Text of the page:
By Emily Folk, freelance writer
Iowa House Study Bill 185 may endanger the solar industry in Iowa with the introduction of new fees. Those who want to invest in a solar panel installation for their roofs may have to pay additional costs if the bill passes. A yearly “sunshine tax” would appear on their electric bills alongside the standard charges.
Clean energy advocates believe this “sunshine tax” will compromise the solar industry in Iowa. Some have even gone as far to say the new legislation will “decimate the future of distributed solar” in the state, a claim which isn’t entirely unfounded. Even with these risks, proponents of the bill say it’s necessary.
Local utility MidAmerican Energy Company has backed the new legislation, stating it’s an issue of customer fairness. Since non-solar customers are paying to use the electric grid, solar energy customers should pay to use the grid as well. That said, the subject isn’t as black and white as some might think, given the situation.
The argument from MidAmerican Energy
According to MidAmerican Energy, the average residential customer pays $328 in annual grid connection fees. Customers with rooftop solar installations pay lower grid connection fees or none at all. House Study Bill 185 seeks to rectify an issue with cost-shifting. Concerning the inconsistency, a spokeswoman for MidAmerican Energy said, “We support customers having private generation, but not the cost-shift that’s created when they don’t pay for their use of the grid.”
Despite the statement from MidAmerican Energy, the subject of cost-shifting is somewhat speculative. Researchers have disproven cost-shifting in states which have examined the value of distributed solar on the grid, and, as of yet, no studies have confirmed or denied a cost-shift in Iowa.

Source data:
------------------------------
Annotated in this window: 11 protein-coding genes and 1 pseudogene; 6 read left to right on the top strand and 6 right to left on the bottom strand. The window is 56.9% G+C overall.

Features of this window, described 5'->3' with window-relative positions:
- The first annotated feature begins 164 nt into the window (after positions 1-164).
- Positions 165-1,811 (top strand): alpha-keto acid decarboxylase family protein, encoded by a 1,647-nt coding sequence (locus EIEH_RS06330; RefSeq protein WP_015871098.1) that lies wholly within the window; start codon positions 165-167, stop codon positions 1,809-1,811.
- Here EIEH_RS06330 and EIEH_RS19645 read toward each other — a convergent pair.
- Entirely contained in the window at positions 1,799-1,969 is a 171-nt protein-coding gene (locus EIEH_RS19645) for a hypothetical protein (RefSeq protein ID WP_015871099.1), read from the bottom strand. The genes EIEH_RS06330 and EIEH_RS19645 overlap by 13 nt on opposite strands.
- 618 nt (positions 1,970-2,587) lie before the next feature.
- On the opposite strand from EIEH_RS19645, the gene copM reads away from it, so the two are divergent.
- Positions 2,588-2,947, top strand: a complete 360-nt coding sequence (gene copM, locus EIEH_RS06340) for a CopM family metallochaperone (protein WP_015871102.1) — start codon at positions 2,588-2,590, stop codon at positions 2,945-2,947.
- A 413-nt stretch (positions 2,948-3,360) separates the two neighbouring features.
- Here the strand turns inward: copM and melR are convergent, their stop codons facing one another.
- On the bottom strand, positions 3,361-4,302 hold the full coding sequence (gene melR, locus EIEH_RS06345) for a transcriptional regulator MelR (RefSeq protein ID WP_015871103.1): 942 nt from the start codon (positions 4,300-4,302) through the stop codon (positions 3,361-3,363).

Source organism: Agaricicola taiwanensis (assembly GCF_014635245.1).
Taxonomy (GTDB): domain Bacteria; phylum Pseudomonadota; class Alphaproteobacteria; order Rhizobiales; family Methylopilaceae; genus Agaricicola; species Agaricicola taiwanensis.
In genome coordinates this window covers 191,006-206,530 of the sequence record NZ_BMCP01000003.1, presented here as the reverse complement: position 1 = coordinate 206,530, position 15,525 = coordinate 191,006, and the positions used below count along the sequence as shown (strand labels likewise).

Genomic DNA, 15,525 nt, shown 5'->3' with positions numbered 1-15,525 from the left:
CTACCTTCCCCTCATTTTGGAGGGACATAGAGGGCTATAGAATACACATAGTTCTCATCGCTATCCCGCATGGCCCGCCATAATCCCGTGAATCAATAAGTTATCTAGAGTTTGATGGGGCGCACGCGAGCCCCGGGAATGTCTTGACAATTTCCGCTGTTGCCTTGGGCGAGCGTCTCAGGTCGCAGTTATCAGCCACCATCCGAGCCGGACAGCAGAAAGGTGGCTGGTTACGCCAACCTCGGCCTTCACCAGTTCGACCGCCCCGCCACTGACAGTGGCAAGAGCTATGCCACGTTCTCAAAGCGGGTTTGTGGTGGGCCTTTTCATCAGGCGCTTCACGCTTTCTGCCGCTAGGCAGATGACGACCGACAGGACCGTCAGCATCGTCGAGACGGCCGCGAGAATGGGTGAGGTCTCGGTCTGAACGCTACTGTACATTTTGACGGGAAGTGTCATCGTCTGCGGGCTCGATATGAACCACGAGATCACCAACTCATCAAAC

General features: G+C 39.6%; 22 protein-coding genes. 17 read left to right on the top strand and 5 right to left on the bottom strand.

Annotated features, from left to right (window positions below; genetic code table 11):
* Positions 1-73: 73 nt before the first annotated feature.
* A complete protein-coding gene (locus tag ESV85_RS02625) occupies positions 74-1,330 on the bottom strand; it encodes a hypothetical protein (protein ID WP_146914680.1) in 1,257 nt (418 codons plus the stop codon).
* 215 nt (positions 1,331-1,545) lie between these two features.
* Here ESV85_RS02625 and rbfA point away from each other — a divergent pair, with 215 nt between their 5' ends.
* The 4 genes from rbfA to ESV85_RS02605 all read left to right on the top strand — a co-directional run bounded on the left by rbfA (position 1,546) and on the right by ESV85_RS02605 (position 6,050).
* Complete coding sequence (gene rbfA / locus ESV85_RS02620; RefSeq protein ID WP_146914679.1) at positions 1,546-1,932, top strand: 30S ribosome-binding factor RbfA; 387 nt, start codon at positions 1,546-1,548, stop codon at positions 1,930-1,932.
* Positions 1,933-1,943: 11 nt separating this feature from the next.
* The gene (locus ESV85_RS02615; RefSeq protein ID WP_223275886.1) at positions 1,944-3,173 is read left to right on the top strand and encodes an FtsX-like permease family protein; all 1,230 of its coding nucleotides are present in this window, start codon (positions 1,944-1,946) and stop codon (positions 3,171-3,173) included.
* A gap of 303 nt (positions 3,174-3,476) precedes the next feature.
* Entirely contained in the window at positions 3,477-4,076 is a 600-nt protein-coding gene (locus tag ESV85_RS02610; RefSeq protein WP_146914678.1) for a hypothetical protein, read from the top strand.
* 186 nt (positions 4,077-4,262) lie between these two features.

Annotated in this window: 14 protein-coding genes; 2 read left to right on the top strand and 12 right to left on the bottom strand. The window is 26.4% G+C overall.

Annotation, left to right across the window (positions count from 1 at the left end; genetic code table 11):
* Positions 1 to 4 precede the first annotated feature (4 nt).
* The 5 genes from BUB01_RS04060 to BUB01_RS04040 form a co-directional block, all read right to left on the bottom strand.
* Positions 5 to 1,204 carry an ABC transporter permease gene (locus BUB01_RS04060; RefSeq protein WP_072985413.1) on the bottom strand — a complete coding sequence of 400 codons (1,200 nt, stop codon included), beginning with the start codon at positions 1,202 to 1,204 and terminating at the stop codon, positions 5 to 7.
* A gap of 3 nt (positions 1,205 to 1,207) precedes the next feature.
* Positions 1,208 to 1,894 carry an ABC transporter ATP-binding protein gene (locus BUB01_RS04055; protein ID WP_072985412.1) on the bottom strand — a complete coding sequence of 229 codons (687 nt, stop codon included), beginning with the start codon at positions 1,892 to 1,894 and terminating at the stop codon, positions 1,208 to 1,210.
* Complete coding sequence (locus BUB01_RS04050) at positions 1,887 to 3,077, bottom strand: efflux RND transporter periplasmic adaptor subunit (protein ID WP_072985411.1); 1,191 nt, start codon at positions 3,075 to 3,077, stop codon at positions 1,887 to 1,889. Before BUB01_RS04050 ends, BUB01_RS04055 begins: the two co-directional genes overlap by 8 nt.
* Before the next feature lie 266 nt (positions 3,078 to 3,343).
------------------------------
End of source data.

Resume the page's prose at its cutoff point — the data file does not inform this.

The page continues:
The argument from clean energy advocates
As mentioned earlier, clean energy advocates believe the “sunshine tax” will compromise the solar industry in Iowa. Potential customers who would have otherwise purchased a solar panel installation for their home might view the new legislation and reconsider their decision to invest.
The legislation itself is more complicated than the simple designation of a “sunshine tax” might imply. Beyond a basic charge, it would eliminate the state’s net-metering policy, providing one of four different options as a substitute for new solar customers instead. These options include the following:
- Minimum fee: Customers continue with traditional net metering but pay a minimum flat fee if their utility bills drop below a certain amount.
- Demand fee: Customers also pay a demand fee tied to their peak power consumption, in addition to energy use charges and fixed fees.
- Cost of service: Customers pay an unspecified rate that allows the utility to cover the cost of providing service.
- Buy all, sell all: Customers pay the 10 cents per kWh retail rate for their power, receiving payment of about 2.5 cents per kWh for power generated.
Clean energy advocates claim the above options are all undesirable, regardless of the solar customer’s situation. They may have a choice in how they substitute the original policy, but none of the alternatives are appealing. The bill is ultimately damaging to Iowa’s solar market.
The future of solar energy in Iowa
House Bill 185 is a polarizing piece of legislation. The proposed bill is the subject of stern opposition from clean energy advocates who claim it “monopolizes the sun.” On the opposite side of the argument, MidAmerican Energy believes it’s an issue of customer fairness, that the bill amends a problem.
As for the eventual conclusion of the conflict, those interested in House Bill 185 should follow the situation as it unfolds.
Emily Folk is a freelance writer covering topics in renewable energy, manufacturing and green technology. You can read more of her work on her blog Conservation Folks.